31At that very hour some Pharisees came and said to him, “Get away from here, for Herod wants to kill you.” 32He said to them, “Go and tell that fox for me, ‘Listen, I am casting out demons and performing cures today and tomorrow, and on the third day I finish my work. 33Yet today, tomorrow, and the next day I must be on my way, because it is impossible for a prophet to be killed outside of Jerusalem.’ 34Jerusalem, Jerusalem, the city that kills the prophets and stones those who are sent to it! How often have I desired to gather your children together as a hen gathers her brood under her wings, and you were not willing! 35See, your house is left to you. And I tell you, you will not see me until the time comes when you say, ‘Blessed is the one who comes in the name of the Lord.’”
What I am Learning:
Jesus' leadership put him in danger. Herod wanted him dead. Why?
In Jesus' day theology and politics and economics were part of the same public life - one reflected on the others. If you differed in theology with someone, you probably had a different view of politics and economics. When Jesus taught about the nearness of the "kingdom of God" he was talking about replacing the kingdom of Caesar and his client-king Herod. Herod wasn't amused and wanted Jesus dead.
But it's not so different today. Those who believe in a rigid and judgmental God of Rules often have different political and economic views of those who don't.
Jesus calls Herod "that old fox." This is a first century put down. It's like calling someone a "rat." Foxes steal from nests, from farmers and they prey on the vulnerable. Jesus is unwilling to change his itinerary because he is suddenly in danger. He has known that all along. He has accepted it.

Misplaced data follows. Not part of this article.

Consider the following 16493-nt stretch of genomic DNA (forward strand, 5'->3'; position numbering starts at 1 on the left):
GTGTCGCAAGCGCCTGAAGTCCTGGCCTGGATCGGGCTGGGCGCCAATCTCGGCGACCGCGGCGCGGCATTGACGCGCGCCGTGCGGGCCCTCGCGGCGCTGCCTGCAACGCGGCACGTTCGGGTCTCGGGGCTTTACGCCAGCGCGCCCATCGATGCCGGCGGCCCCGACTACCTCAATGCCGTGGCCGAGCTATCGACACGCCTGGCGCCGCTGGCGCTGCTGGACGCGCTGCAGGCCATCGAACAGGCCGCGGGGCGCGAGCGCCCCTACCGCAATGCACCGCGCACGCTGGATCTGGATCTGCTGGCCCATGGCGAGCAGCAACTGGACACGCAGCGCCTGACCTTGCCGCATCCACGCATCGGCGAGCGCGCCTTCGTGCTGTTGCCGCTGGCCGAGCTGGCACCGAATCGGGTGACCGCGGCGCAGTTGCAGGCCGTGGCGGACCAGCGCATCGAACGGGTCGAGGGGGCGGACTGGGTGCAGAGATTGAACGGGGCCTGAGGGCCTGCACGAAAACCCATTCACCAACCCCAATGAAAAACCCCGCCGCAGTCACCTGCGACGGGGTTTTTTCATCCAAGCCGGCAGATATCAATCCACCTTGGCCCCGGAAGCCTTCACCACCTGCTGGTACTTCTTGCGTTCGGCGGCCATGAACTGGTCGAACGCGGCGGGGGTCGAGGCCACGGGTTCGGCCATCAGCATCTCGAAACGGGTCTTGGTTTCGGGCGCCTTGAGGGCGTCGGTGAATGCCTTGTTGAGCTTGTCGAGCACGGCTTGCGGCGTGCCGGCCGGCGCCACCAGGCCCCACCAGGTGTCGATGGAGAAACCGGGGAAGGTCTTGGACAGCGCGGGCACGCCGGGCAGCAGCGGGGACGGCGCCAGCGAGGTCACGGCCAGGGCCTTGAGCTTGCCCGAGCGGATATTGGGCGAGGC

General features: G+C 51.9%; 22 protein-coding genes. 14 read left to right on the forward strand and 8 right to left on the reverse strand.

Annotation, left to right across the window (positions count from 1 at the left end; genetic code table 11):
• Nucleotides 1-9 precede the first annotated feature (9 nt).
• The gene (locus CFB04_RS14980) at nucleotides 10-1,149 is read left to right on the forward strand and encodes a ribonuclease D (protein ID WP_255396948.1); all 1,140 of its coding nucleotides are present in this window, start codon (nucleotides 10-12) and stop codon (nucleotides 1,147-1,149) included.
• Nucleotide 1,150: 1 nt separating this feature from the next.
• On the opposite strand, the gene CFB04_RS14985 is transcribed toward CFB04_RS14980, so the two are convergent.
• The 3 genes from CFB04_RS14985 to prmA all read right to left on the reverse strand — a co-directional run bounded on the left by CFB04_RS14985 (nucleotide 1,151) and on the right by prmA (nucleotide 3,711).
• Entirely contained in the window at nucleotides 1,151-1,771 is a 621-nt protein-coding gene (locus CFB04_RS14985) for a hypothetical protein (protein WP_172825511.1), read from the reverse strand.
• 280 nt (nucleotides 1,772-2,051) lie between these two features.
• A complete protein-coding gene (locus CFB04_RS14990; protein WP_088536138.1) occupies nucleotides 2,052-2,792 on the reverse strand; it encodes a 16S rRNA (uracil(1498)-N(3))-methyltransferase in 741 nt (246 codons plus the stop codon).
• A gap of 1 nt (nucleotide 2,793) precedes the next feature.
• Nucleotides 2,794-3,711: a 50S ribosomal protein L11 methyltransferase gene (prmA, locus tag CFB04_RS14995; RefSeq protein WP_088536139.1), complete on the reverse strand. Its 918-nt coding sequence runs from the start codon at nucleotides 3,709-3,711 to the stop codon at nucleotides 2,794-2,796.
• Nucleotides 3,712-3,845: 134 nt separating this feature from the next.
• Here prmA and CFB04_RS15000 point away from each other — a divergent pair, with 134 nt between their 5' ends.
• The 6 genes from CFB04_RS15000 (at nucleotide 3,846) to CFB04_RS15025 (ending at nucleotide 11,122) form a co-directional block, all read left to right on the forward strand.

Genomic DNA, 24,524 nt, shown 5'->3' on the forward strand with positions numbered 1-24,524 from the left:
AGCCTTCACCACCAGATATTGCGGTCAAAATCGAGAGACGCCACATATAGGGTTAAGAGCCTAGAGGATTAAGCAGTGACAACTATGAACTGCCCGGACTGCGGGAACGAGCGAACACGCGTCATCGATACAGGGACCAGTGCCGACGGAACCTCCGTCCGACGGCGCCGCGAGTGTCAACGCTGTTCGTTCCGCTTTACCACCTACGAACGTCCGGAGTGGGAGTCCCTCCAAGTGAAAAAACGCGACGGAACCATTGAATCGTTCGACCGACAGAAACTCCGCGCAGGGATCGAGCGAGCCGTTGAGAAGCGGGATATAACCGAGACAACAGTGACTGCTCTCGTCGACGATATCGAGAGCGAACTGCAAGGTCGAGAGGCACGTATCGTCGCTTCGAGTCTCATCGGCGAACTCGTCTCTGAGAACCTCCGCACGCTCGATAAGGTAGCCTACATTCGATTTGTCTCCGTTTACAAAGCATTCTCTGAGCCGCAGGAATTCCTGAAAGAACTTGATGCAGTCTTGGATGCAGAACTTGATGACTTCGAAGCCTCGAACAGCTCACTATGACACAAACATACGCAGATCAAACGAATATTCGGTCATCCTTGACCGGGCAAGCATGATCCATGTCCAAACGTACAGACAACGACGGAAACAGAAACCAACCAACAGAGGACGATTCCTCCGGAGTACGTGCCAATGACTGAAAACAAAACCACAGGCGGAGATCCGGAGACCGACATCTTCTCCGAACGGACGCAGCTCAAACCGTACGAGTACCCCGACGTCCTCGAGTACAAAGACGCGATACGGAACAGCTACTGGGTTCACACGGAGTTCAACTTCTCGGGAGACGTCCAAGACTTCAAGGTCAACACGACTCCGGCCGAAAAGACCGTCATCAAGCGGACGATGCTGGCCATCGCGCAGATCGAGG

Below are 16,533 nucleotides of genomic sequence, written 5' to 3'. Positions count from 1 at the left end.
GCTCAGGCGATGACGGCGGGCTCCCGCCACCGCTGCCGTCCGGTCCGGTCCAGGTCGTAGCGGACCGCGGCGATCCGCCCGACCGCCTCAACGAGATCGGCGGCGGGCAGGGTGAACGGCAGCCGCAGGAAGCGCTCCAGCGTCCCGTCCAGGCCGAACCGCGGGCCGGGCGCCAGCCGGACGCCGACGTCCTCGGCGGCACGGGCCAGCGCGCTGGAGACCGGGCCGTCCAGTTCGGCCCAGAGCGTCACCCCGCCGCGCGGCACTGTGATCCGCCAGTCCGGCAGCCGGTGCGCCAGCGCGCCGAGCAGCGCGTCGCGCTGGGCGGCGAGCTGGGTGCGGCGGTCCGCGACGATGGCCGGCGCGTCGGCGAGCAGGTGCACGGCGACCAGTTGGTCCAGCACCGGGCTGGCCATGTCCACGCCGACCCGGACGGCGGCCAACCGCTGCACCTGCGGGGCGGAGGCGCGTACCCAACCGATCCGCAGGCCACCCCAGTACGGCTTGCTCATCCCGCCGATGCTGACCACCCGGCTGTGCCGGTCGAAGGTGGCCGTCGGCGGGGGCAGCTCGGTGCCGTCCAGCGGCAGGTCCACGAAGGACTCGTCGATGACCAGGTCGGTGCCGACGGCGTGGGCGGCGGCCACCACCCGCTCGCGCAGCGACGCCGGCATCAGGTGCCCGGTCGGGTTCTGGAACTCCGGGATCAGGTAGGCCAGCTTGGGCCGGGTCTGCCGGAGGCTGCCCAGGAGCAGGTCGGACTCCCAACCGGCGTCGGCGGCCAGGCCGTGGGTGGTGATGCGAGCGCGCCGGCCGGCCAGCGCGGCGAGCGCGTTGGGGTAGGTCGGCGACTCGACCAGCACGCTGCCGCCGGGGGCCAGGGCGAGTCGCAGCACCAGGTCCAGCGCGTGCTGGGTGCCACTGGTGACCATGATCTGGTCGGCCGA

He is on his way to Jerusalem to face it even more deeply.
He laments over Jerusalem. He notes that Jerusalem has killed many prophets. This is not Jesus (or Luke) being anti-semitic. Jesus is a Jewish person! Jerusalem is where their leaders were. It is like saying, "Washington DC is really messing up." We don't mean the city, we mean the leaders. Jesus is indicting the leaders for being unwilling to listen to God's call to participate in the reign of God.
He continues to lament, saying how he longed to draw Jerusalem's children under his wings, as a hen does.
When faced with a fox in the coup, a mother hen will often gather her chicks and stay still. She could run and save her life, but then the chicks would be vulnerable. There are stories of hens eaten by foxes at night. In the morning the chicks are sill alive under her wings.
Jesus uses this female, risking image to describe his own ministry and to describe God. (God is not a dude! Or at least not only a dude!) Jesus is willing to risk his life to save the People of Israel from the fox - from the theft and violence of Herod and his Mafia Boss, Caesar.
Having been held in an embrace like that, we become able to welcome others into the warm embrace of Jesus. We become able to extend our small wings to protect those who are made vulnerable by political and economic systems that prey on the vulnerable. . . because we have been loved.